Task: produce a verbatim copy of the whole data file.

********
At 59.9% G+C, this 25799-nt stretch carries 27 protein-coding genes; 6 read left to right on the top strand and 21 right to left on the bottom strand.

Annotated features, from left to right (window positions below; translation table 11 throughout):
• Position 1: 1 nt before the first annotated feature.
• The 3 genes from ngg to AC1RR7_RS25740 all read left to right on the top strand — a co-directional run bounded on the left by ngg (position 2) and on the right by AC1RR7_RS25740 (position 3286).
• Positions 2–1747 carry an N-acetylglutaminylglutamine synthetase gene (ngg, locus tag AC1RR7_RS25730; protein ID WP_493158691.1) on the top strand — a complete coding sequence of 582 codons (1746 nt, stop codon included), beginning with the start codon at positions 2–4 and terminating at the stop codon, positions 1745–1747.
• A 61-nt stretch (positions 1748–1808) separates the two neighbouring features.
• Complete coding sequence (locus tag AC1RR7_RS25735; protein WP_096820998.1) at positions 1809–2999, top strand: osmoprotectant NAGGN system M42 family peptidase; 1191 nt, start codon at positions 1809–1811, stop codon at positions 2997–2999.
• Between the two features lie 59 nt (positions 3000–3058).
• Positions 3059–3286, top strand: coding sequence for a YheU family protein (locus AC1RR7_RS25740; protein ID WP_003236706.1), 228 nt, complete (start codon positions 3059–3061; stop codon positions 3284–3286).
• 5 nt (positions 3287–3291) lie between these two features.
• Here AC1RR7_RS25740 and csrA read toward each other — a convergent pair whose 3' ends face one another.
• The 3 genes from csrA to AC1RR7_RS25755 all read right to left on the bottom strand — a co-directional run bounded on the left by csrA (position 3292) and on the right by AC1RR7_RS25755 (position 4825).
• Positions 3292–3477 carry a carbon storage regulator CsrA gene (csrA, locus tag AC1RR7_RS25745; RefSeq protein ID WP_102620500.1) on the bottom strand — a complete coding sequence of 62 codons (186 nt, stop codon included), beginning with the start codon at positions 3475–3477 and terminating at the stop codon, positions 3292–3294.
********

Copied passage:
At 59.9% G+C, this 25799-nt stretch carries 27 protein-coding genes; 6 read left to right on the top strand and 21 right to left on the bottom strand.

Annotated features, from left to right (window positions below; translation table 11 throughout):
• Position 1: 1 nt before the first annotated feature.
• The 3 genes from ngg to AC1RR7_RS25740 all read left to right on the top strand — a co-directional run bounded on the left by ngg (position 2) and on the right by AC1RR7_RS25740 (position 3286).
• Positions 2–1747 carry an N-acetylglutaminylglutamine synthetase gene (ngg, locus tag AC1RR7_RS25730; protein ID WP_493158691.1) on the top strand — a complete coding sequence of 582 codons (1746 nt, stop codon included), beginning with the start codon at positions 2–4 and terminating at the stop codon, positions 1745–1747.
• A 61-nt stretch (positions 1748–1808) separates the two neighbouring features.
• Complete coding sequence (locus tag AC1RR7_RS25735; protein WP_096820998.1) at positions 1809–2999, top strand: osmoprotectant NAGGN system M42 family peptidase; 1191 nt, start codon at positions 1809–1811, stop codon at positions 2997–2999.
• Between the two features lie 59 nt (positions 3000–3058).
• Positions 3059–3286, top strand: coding sequence for a YheU family protein (locus AC1RR7_RS25740; protein ID WP_003236706.1), 228 nt, complete (start codon positions 3059–3061; stop codon positions 3284–3286).
• 5 nt (positions 3287–3291) lie between these two features.
• Here AC1RR7_RS25740 and csrA read toward each other — a convergent pair whose 3' ends face one another.
• The 3 genes from csrA to AC1RR7_RS25755 all read right to left on the bottom strand — a co-directional run bounded on the left by csrA (position 3292) and on the right by AC1RR7_RS25755 (position 4825).
• Positions 3292–3477 carry a carbon storage regulator CsrA gene (csrA, locus tag AC1RR7_RS25745; RefSeq protein ID WP_102620500.1) on the bottom strand — a complete coding sequence of 62 codons (186 nt, stop codon included), beginning with the start codon at positions 3475–3477 and terminating at the stop codon, positions 3292–3294.